- Support instructions leading to more information about the messaging program.
- The disclosure that message and data rates may apply.
Automated unsubscribe mechanism
Recipients can easily opt out of receiving your text messages by texting any of the following unsubscribe keywords: STOP, END, QUIT, CANCEL or UNSUBSCRIBE. Whenever a recipient chooses to opt-out, Kimoby automatically handles the incoming opt-out keyword, updates your Do-Not-Contact List and deactivates any further sendings to the recipient's mobile phone number. The entire unsubscribe process is seamlessly handled for you behind the scenes. Moreover, Kimoby logs and stores all opt-out requests and makes your unsubscribe list (Do-Not-Contact List) available at all times in case your business ever gets legally challenged by message recipients.
Open text requests to unsubscribe
Not everyone is comfortable with opt-out keyword commands. Therefore, your recipients can also request to opt-out in their own words by replying naturally to any of your text messages, like the example shown below.
Manual unsubscribe button
The recipient's opt-out request is viewed in the conversation screen by one of your staff who then handles the unsubscribe process manually using the unsubscribe button found in the customer profile screen.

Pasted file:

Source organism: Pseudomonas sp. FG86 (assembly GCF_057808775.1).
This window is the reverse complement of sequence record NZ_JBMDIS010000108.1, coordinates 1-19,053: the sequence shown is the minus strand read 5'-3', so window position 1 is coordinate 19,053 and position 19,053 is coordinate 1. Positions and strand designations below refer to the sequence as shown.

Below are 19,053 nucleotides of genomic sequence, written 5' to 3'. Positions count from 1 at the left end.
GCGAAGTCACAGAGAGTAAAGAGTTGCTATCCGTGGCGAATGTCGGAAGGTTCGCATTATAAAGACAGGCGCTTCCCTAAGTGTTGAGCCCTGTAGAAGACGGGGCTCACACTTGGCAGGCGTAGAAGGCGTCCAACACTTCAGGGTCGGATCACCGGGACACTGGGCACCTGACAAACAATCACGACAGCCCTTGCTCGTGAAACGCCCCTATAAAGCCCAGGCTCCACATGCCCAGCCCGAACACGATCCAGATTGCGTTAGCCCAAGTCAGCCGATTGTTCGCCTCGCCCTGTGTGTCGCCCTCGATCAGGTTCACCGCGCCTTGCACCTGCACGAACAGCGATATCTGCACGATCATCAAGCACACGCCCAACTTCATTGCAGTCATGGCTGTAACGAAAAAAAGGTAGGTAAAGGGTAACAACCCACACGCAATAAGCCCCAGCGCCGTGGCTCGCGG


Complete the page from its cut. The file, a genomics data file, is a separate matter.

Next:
Important acronyms and definitions you should know
TCPA – Telephone Consumer Protection Act. TCPA is the federal law that regulates telemarketing and the use of automated telephone equipment for voice calls, faxes, and text messages.
FCC – Federal Communications Commission. The FCC implements the rules about how the TCPA needs to be enforced.
CTIA – A trade association representing the wireless communications industry in the United States. The CTIA guidelines contain a lot of detail about the information and instructions that should be included in commercial text messages. CTIA guidelines aren't considered law. Therefore, businesses can't be sued over them. However, text messaging programs that ignore the guidelines can be blocked and shut down by one or more mobile carriers.
ATDS – Automatic Telephone Dialing System or Auto-Dialer.